|Rough and Ready for all types of Role|
Actor Dexter Fletcher has just been to Birmingham to star in a short film. And, finds Terry Grimley, the experience was far more enjoyable than the first time he found himself in the city.
At a tender age Dexter Fletcher played the son of both Diana Dors and Al Pacino (although not in the same film) and shared the Royal Shakespeare Theatre’s stage with the likes of Ben Kingsley and Kenneth Branagh.
As a regular cast member of the long-running children’s TV series Press Gang, he helped inspire many of my younger colleagues to pursue a career in journalism. A leading role in Guy Ritchie’s cult British heist movie, Lock, Stock and Two Smoking Barrels, finally - as he puts it - bought him into his adult phase.
Fletcher has just spent four days in Birmingham making a short film, Year Six, in Screen West Midlands’ second series of ten minute Digital Shorts. It was written by Andy Conway and marks the directing debut of Francois Gandolfi.
"It’s a story about a school reunion," he explains "These two main characters break away from the crowd. It’s really a story about a story.
"This guy starts recalling a story about how they were both involved in a situation, but it’s had completely different effects on their lives. That’s what interested me about it. It’s one incident bu there are two completely different verions of it."
Four days work for ten minutes on screen is, he says,a pretty typical ratio.
"There’s not a great market for short films. There are short film festivals and they can be sold to TV. But they’re a very good calling card for first-time directors or art directors."
Fletcher is one of those actors who started as a child and just carried on - though not without going through the classic child actor’s identity crisis.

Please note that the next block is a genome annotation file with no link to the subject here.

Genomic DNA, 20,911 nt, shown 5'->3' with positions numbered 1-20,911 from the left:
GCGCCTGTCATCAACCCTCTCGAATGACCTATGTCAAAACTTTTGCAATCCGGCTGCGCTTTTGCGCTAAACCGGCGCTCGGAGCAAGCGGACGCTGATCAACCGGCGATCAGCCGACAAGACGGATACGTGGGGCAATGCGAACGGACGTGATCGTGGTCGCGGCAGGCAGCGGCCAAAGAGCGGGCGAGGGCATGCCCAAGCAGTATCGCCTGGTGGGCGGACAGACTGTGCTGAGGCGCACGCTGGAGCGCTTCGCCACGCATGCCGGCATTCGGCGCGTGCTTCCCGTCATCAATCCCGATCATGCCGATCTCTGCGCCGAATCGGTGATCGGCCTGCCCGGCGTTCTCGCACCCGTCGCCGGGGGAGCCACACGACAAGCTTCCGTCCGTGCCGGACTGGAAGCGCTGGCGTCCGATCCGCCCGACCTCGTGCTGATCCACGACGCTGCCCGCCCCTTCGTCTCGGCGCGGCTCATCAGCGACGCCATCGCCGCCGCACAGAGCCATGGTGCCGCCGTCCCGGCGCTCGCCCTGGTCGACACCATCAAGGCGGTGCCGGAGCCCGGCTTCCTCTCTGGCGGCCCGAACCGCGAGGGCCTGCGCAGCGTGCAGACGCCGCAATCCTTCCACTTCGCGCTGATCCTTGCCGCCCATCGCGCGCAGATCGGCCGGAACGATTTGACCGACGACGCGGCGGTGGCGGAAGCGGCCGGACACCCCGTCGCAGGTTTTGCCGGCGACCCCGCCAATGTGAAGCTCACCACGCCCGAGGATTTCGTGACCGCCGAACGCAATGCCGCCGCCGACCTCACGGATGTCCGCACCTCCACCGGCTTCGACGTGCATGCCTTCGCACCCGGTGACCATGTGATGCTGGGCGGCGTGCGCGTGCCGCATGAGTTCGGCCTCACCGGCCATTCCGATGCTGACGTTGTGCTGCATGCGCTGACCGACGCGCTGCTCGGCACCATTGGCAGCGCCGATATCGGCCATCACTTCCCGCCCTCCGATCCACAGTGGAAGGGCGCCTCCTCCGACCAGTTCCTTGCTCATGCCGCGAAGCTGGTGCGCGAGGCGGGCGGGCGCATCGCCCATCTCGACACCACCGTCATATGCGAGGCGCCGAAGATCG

He grew up just outside Islington, which 30 years ago had yet to become one of London’s most desirable areas. Members of his family lived on the housing estate where Anna Scher set up a famous improvisation workshop for children and Fletcher joined in along with his brothers.
The kids were rougher and readier than their stage school contemporaries and the word went around among rough and ready film directors like Alan Clarke and Alan Parker that it was a good place to find interesting young performers.
Fletcher’s first film role was in a film version of Stetoe and Son, which is where he played Diana Dors’ son at the age of seven. Then Alan Parker cast him as Babyface in his all-children musical gangster spoof, Bugsy Malone.
"Then I was at the RSC when I was 11, so I had this classic career as a child, going from job to job. The first thing I did at the RSC was A Midsummer Night’s Dream at the Aldwych Theatre. Patrick Stewart was Oberon. It came from Stratford, and they took us to Stratford to see it.
"I worked a lot with the RSC when I was younger. I left school with no qualifications but I was doing theatre and film work and thought that was the best thing since sliced bread. Then I went to Tahiti when I was 17 to do Mutiny on the Bounty with Mel Gibson and Daniel Day-Lewis.
"After that I went to Stratford and did Henry V with Branagh and played the Player Queen in Hamlet with Roger Rees. That was the time I fell asleep ona coach and ended up in Birminhgam late at night. That was my firdt experience of Birmingham. I had rehearsals early the next morning and I couldn’t think of anything to do except start walking back to Stratford. Eventually someone stopped and gave me a lift."
His RSC credits built up with a series of Falstaff’s pages, starting with Merry Wives of Windsor and going through to Henry IV.
"I was 18 then, but I looked very young for a long time. There were very tight restrictions on how much child actors could do."